0.07960158]
[ 1.43327136 0.08236987 0.83741626 ..., -0.56888509 -1.0661402
0.30652977]
[ 0.39117808 -0.22450206 0.56194345 ..., -0.00355792 0.28652033
0.00938993]
...,
[-0.35164664 -0.99714767 0.79151041 ..., -1.11453672 -0.63849744
-0.72193644]
[ 1.34095136 -0.32676544 1.33260878 ..., -0.2610145 -0.01341865
0.16976249]
[ 1.34454622 0.55682337 0.22536013 ..., -0.3262513 -1.25934636
0.52731505]]
```

```
[9]:
```

```
pca=PCA()
pca.fit(X)
v=pca.explained_variance_
print(v)
plt.plot(np.arange(1,11), np.cumsum(v));
```

```
[ 5.84366626e+01 3.69031722e+01 1.56915171e+01 5.45113919e-30
3.42768527e-30 1.02798017e-30 6.15444197e-31 3.24044110e-31
1.85526864e-31 1.45781345e-31]
```

This exercise can give two points at maximum!

Part 1.

Write function `explained_variance`

which reads the tab separated file “data.tsv”. The data contains 10 features. Then fit PCA to the data. The function should return two lists (or 1D arrays). The first list should contain the variances of all the features. The second list should consist of the explained variances returned by the PCA.

In the main function print these values in the following form:

```
The variances are: ?.??? ?.??? ...
The explained variances after PCA are: ?.??? ?.??? ...
```

Print the values with three decimal precision and separate the values by a space.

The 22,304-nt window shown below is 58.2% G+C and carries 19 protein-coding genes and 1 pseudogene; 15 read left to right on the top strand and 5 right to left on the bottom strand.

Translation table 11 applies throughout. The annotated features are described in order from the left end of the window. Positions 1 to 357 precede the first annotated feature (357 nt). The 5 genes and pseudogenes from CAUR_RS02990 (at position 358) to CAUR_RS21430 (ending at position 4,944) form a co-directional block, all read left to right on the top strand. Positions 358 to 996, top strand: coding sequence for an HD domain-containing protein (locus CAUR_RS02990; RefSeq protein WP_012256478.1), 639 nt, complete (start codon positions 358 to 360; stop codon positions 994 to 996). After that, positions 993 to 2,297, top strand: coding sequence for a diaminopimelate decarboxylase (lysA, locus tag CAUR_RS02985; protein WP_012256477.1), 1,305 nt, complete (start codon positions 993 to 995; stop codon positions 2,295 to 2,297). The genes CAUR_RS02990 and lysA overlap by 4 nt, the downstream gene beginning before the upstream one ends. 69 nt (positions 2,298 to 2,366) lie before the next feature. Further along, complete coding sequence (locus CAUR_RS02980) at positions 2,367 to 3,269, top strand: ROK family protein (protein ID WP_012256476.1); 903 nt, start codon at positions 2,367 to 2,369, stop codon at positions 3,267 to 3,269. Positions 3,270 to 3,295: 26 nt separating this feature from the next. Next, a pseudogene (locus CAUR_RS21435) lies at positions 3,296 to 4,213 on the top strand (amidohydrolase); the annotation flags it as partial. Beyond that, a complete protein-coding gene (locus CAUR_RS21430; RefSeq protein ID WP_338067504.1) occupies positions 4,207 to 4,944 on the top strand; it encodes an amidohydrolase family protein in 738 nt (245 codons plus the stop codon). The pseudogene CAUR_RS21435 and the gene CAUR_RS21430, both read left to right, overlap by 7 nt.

Part 2.

Plot the cumulative explained variances. The y-axis should be the cumulative sum, and the x-axis the number of terms in the cumulative sum.

## Summary (week 6)¶

- We got to know another supervised learning method, namely, naive Bayes classification
- We saw examples of naive Bayes classification where either Gaussian or multinomial distribution was used to model the features of samples belonging to a class
- We saw how to use cross validation to asses prediction abilities of a model. This allows us to be sure that the model is not overfitting.
- In the clustering section we saw examples of using k-means, DBSCAN, and hierarchical clustering methods. They have different approaches to clustering, and each have different strengths.
- Clustering is based on the notion of distance between the points in the data.
- Principal component analysis is another example of unsupervised learning
- It can reduce the dimensionality of a data by throwing away those dimensions where the variability is low.